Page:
TL;DR: In this tutorial, you'll learn how to use Rails 6 and Auth0 to build an API with both authorized and open endpoints.

The ecosystem for building backend services feels more crowded than ever before. With a multitude of choices for building APIs and backend services — from Node.js frameworks and web applications to lightweight serverless functions — it's sometimes easy to overlook longstanding, tried-and-true frameworks like Ruby on Rails, which (as of 2020) is now 15 years old!

Rails sometimes gets a bad rap for not being the newest or shiniest framework out there. But Rails continues to provide sensible defaults, the ability to quickly generate scaffolding for your web apps and APIs, and constant iterative progress of new features. With Rails 6, that includes easy management of multi-environment credentials, the new Zeitwork autoloader, and many other features beyond the scope of this tutorial.

In this tutorial, you'll see how straightforward it is to spin up a new Rails API, add JSON Web Token (JWT) support to make authorized requests and secure your endpoints, and leverage Auth0 as your authentication system to verify users and access tokens. The API you'll build is a simple one: you'll create an endpoint for reading, creating, and deleting short messages called Chirps — think of it as your own private Twitter API.

"With Rails 6 and Auth0, it's straightforward to spin up an API and secure your endpoints."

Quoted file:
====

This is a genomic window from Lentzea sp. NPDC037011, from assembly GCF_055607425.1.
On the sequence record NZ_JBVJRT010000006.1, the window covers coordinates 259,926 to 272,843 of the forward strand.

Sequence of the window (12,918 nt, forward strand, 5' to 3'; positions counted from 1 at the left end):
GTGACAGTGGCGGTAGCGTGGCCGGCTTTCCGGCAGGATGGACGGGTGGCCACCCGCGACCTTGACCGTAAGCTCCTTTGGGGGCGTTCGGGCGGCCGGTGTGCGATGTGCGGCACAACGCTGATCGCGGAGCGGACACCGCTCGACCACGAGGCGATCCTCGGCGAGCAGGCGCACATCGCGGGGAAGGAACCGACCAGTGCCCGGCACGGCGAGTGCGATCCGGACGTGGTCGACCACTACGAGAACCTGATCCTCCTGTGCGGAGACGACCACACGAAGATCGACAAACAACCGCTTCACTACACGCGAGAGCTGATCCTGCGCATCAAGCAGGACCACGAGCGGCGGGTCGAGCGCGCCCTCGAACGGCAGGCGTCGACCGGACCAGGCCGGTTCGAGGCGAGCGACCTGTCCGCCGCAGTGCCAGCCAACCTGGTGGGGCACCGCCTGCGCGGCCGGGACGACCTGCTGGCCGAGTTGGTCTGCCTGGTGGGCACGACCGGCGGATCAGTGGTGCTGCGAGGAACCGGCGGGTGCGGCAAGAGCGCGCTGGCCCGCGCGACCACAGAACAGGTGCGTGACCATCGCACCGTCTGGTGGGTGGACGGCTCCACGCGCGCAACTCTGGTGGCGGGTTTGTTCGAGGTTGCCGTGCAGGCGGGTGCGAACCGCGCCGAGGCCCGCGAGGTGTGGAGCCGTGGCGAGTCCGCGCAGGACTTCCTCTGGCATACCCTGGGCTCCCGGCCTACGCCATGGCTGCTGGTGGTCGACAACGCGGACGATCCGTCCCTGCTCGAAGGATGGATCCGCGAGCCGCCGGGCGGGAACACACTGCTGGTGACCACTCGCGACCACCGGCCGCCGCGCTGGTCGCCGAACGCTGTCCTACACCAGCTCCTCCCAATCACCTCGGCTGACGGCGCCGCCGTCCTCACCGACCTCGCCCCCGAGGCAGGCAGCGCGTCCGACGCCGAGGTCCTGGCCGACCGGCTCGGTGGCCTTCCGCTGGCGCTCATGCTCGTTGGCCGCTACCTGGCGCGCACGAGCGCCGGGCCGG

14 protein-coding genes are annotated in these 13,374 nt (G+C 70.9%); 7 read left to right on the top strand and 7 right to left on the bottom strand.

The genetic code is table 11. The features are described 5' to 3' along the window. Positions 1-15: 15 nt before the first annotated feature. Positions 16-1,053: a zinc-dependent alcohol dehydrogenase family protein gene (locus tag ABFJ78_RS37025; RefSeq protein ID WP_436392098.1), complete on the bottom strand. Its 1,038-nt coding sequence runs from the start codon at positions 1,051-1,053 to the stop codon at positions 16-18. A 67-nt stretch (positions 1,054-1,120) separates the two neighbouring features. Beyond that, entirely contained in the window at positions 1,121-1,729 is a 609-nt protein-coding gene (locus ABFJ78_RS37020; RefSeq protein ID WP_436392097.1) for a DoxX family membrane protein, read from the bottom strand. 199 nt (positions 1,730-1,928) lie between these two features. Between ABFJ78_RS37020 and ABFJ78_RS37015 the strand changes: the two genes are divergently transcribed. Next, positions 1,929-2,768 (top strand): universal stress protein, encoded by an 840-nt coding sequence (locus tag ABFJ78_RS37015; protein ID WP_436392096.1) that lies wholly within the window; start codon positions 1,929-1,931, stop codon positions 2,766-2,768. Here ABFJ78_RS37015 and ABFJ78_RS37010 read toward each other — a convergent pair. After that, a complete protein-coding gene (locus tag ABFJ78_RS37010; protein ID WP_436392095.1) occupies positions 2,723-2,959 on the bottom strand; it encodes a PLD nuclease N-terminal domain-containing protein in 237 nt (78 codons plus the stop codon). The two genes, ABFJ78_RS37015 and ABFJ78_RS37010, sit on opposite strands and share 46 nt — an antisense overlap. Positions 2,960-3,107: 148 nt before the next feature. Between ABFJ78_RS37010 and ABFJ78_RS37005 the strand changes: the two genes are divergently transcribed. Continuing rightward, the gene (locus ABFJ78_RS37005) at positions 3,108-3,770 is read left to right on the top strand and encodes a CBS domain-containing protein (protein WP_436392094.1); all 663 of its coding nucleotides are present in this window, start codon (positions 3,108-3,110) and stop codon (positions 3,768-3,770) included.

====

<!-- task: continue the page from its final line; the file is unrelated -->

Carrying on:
You can find all code from this tutorial in this GitHub repository.

Read on to get started!

Prerequisites

  • Rails and prerequisites. You'll need to install Rails itself before you can use the Rails CLI. If you already have Ruby installed, you can install Rails like so: gem install rails. You'll also need Rails' prerequisites: Ruby and SQLite3. You can find full instructions on installing Rails on the Ruby on Rails guide site
  • An Auth0 account. If you don't have one, you can sign up for a free Auth0 account here.

Create a New Auth0 API

Before you jump into code, you'll need to create a new Auth0 API. Head to the API section of your Auth0 dashboard and click the orange "Create API" button. Fill out the form with the following values:

  • Name: Rails Secure API
  • Identifier: https://rails-secure-api
  • Signing Algorithm: RS256 (this should be the default selection)

Creating a new Auth0 API

Copy the identifier value (https://rails-secure-api) — you'll need it when setting up your Rails app. You'll also need to grab your Auth0 Domain. Unless you're using a custom domain, this value will be https://[TENANT_NAME].auth0.com/ — be sure to include the backslash! If you're unsure what this value is, open the "Test" tab in your API's settings and look at the url argument in the code sample under "Asking Auth0 for tokens from my application":

finding Auth0 Domain in test section of API

Once you've finished creating your API, you can head to the command line and start building your Rails application!

Scaffolding

The most straightforward way to generate a new Rails app is by using the CLI. Run the following command in your terminal:

$ rails new auth0_rails_api --api